fij
D1
D2
D3
D4
D5
offer
O1
12
12
O2
11
11
O3
10
4
14
O4
3
5
8
demande
10
11
15
5
4

Step 2: Calculating potentials MODI

Once you have a basic solution, the idea is to modify the solution in order to improve the objective function. That is to say that the flow must be modified. For that, we will choose a flow lowering at most the total cost of transport. The first step in determining this flow is to calculate the potentials. The potentials are calculated ONLY on the boxes having a non-zero flow!

Set a potential of 0 to the row with the box having a flow with the highest cost. Here we will take the basic solution provided by the North West corner method: pO1 = 0.

We can then calculate other potentials. The potentials are calculated gradually. In our case, we calculated the potential of raw 1 from c12, so it is possible to calculate the potential of column 1 or column 2.

To calculate the potentials we apply the following rule:  pD + pO = cij which gives N equations with N variables.

We can solve for column 1, pD1 = c11 + PO1 = 7. For raw 2, pD2 = c12 + PO1 = 12. Dnd so on: pO2  = pD2 – c22 = 12 -3 = 9; pD3 = 21; p03 = 11; PD4 = 23: PO4 = 12; PD5 = 28.

Step 3: Calculation of unit cost variation

For each element with a zero flow, we calculate vij: vij = cij – pOi – pDj.
vij
D1
D2
D3
D4
D5
pO
O1
-20
-18
-19
0
O2
17
-8
-5
9
O3
12 15
-10
11
O4
23
8
8
12
pD
7
12
21
23
28

Step 4: Calculation of the maximum amount of flow

We now know the variation of the cost of a unit according to the origin and the destination compared to the initial solution. We must now determine the flow circuits to reduce the total cost. This calculation is done only for negative vij.
To fill an empty element, we fill out a non-zero element. When looking for a circuit (a « loop »), we must ensure that a box with a flow always succeeds the last selected box of the circuit. Thus, the circuit is composed of an empty element and full elements. The maximum flow that can be moved to fill the empty box is the minimum of the non-zero box flows (if we can’t found a non-zero element, we can alternate non-zero and zero elements).

For example, the element 01-D3 takes the following circuit f13 -> f12 -> f22 -> f23 -> f13with a minimum flow of 2.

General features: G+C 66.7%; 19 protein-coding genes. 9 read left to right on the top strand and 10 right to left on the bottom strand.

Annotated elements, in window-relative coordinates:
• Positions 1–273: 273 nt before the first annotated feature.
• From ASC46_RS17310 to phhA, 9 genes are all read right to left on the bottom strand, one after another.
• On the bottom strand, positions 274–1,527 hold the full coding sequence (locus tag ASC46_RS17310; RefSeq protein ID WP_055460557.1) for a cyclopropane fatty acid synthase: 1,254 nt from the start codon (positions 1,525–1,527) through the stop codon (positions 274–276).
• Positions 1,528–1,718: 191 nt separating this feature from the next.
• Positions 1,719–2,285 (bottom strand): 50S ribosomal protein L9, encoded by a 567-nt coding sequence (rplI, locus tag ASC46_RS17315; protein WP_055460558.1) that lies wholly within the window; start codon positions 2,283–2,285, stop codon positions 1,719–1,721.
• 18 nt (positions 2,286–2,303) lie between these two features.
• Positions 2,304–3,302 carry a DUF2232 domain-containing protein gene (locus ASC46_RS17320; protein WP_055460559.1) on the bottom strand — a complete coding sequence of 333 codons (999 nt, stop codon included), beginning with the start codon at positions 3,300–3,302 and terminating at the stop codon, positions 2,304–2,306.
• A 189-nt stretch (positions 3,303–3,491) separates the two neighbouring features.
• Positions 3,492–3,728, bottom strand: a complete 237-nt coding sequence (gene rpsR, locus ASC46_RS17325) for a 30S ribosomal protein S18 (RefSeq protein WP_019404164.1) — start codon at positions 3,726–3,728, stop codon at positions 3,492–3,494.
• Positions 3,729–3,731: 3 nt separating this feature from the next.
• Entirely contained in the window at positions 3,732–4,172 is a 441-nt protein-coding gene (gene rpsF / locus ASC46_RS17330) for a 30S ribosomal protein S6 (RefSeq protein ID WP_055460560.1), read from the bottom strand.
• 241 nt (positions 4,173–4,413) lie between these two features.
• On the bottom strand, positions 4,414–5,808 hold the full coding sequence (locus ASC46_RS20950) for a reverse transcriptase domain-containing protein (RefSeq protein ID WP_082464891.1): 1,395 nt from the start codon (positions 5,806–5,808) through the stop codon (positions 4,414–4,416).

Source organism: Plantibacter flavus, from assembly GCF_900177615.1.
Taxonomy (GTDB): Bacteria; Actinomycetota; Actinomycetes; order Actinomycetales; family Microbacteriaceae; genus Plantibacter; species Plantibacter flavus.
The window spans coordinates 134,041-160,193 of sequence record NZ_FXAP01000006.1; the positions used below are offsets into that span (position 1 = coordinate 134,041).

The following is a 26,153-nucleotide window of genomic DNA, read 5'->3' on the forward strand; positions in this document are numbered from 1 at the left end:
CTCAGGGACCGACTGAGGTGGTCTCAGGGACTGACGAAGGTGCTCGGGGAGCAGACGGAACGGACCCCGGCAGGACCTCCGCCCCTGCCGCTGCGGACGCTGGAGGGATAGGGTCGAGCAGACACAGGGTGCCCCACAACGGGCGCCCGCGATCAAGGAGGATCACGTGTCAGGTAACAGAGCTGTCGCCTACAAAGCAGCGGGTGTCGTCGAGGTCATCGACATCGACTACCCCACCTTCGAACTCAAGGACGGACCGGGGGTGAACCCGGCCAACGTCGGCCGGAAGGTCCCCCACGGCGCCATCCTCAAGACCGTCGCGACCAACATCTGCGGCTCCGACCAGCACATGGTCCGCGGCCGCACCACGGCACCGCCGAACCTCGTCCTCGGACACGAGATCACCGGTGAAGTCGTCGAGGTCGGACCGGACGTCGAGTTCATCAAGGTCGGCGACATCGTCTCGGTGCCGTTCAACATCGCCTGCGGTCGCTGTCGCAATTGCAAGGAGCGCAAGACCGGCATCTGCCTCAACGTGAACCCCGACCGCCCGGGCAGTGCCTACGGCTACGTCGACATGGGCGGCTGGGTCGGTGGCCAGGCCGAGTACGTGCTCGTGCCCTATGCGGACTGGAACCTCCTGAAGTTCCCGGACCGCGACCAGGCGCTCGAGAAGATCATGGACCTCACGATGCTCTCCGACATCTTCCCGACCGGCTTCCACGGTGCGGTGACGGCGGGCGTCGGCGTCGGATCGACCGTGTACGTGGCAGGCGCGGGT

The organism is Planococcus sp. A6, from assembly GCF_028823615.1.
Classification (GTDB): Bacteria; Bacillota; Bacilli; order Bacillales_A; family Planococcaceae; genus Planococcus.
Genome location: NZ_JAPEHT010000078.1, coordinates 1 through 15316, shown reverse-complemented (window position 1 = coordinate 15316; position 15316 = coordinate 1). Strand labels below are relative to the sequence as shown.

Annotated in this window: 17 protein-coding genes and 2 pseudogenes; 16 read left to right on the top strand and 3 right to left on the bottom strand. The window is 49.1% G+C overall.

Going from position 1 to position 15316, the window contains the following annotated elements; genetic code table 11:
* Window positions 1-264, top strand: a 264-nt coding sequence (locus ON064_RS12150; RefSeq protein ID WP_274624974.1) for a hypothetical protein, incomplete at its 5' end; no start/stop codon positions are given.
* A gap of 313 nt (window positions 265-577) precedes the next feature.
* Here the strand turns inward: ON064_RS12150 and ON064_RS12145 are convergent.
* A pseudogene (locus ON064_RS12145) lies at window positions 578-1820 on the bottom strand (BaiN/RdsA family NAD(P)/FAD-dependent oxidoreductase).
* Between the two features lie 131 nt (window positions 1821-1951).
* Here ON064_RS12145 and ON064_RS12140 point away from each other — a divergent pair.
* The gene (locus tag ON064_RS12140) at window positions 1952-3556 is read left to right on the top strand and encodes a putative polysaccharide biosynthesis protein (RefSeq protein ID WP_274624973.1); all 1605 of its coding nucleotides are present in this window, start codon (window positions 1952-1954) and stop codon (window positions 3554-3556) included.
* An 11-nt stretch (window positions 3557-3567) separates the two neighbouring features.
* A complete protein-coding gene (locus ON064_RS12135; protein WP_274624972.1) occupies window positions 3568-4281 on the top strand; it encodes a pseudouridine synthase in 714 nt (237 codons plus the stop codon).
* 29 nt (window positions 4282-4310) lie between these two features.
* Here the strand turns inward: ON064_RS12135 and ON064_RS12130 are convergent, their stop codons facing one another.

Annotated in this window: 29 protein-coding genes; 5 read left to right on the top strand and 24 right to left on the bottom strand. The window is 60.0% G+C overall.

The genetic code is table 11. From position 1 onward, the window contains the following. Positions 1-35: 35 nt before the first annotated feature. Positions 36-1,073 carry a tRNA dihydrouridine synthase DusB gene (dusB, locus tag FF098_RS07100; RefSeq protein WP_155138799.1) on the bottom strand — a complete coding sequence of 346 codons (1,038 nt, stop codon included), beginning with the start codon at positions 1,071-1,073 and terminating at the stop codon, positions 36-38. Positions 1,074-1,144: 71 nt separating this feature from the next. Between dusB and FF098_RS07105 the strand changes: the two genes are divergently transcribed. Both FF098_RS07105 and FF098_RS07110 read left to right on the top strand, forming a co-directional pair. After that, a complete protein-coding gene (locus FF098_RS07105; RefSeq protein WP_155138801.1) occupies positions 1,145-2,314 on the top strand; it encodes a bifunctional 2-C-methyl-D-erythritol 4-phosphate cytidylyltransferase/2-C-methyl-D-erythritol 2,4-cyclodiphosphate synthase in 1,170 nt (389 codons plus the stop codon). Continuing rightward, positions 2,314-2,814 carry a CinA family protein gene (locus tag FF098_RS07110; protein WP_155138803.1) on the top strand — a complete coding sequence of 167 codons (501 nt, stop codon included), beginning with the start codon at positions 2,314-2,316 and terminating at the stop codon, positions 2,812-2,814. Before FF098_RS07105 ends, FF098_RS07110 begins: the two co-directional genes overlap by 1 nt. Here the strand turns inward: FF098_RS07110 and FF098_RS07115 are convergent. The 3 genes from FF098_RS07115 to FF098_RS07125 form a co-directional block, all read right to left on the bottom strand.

fij
D1
D2
D3
D4
D5
pO
O1
2
1
1
0
O2
1
1
9
O3
1
11
O4
12
pD
7
12
21
23
28

By multiplying fij*vij, we know the variation of the total cost by the modification by the flow fij. We choose the element with the largest fij*vij, here it is O1-D3

Step 5: To update the table

The computation of update of the waves is done by the rule of the « + – » without counting the return to the box of origin. Thus in the circuit: f13 += 2, f12 -=2, f22 += 2 and f23 -= 2. The table is as follows:

fij
D1
D2
D3
D4
D5
offer
O1
10
2-2 = –
0+2 = 2
12
O2
9+2 = 11
2-2 = –
11
O3
13
1
14
O4
4 4
8
demande
10
11
15
5
4

The total cost of the basic solution is: 10 * 7 + 2 * 12 + 9 * 3 + 2 * 12 + 13 * 10 + 12 + 4 * 11 + 4 * 16 = 395. The cost of this solution is: 10 * 7 + 11 * 3 + 2 * 1 + 13 * 10 + 12 + 4 * 11 + 4 * 16 = 355. This is the basic solution minus f13*v13 = 2*20 = 40.

Steps 2 to 5 are repeated until there is no negative vij. We know that there is no circuit to reduce the total cost, so we have an optimal solution.

In our example, we have in the end the following table:

fij
D1
D2
D3
D4
D5
offer
O1
12
12
O2
11
11
O3
10
4
14
O4
3
5
8
demande
10
11
15
5
4

With a total cost of: 10*8+11*3+12*1+3*17+5*11+4*7 = 259.

Aside

We talk about flow because the problem is solved as a problem of min cost flow (maximum flow at minimum cost) in a complete bipartite graph – a set of sources connected to a set of sinks (hence the rule of « + – » since we go once in the direction of the flow then in the wrong direction in the chosen circuit).